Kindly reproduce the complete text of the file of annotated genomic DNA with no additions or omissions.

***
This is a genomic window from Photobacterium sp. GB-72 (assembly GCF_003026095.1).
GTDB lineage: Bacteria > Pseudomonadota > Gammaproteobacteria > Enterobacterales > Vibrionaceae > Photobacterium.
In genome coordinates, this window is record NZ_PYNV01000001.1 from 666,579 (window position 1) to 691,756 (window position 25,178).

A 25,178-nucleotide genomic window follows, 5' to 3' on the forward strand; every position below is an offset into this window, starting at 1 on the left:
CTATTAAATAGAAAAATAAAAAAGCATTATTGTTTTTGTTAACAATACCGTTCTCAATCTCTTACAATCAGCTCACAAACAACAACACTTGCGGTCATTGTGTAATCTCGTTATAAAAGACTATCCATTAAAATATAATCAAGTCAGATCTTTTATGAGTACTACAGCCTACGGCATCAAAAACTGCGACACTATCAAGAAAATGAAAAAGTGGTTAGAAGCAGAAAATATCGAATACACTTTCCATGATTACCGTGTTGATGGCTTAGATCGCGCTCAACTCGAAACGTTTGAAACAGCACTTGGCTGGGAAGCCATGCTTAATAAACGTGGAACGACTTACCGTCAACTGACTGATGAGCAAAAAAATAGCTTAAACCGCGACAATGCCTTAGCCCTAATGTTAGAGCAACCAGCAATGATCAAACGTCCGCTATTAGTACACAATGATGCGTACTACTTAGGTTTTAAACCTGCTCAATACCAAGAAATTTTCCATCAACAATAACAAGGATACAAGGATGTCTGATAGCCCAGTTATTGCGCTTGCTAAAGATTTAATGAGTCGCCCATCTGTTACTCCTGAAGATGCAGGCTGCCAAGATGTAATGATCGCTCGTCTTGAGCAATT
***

This is a genomic window from Photobacterium sp. GB-72 (assembly GCF_003026095.1).
GTDB lineage: Bacteria > Pseudomonadota > Gammaproteobacteria > Enterobacterales > Vibrionaceae > Photobacterium.
In genome coordinates, this window is record NZ_PYNV01000001.1 from 666,579 (window position 1) to 691,756 (window position 25,178).

A 25,178-nucleotide genomic window follows, 5' to 3' on the forward strand; every position below is an offset into this window, starting at 1 on the left:
CTATTAAATAGAAAAATAAAAAAGCATTATTGTTTTTGTTAACAATACCGTTCTCAATCTCTTACAATCAGCTCACAAACAACAACACTTGCGGTCATTGTGTAATCTCGTTATAAAAGACTATCCATTAAAATATAATCAAGTCAGATCTTTTATGAGTACTACAGCCTACGGCATCAAAAACTGCGACACTATCAAGAAAATGAAAAAGTGGTTAGAAGCAGAAAATATCGAATACACTTTCCATGATTACCGTGTTGATGGCTTAGATCGCGCTCAACTCGAAACGTTTGAAACAGCACTTGGCTGGGAAGCCATGCTTAATAAACGTGGAACGACTTACCGTCAACTGACTGATGAGCAAAAAAATAGCTTAAACCGCGACAATGCCTTAGCCCTAATGTTAGAGCAACCAGCAATGATCAAACGTCCGCTATTAGTACACAATGATGCGTACTACTTAGGTTTTAAACCTGCTCAATACCAAGAAATTTTCCATCAACAATAACAAGGATACAAGGATGTCTGATAGCCCAGTTATTGCGCTTGCTAAAGATTTAATGAGTCGCCCATCTGTTACTCCTGAAGATGCAGGCTGCCAAGATGTAATGATCGCTCGTCTTGAGCAATT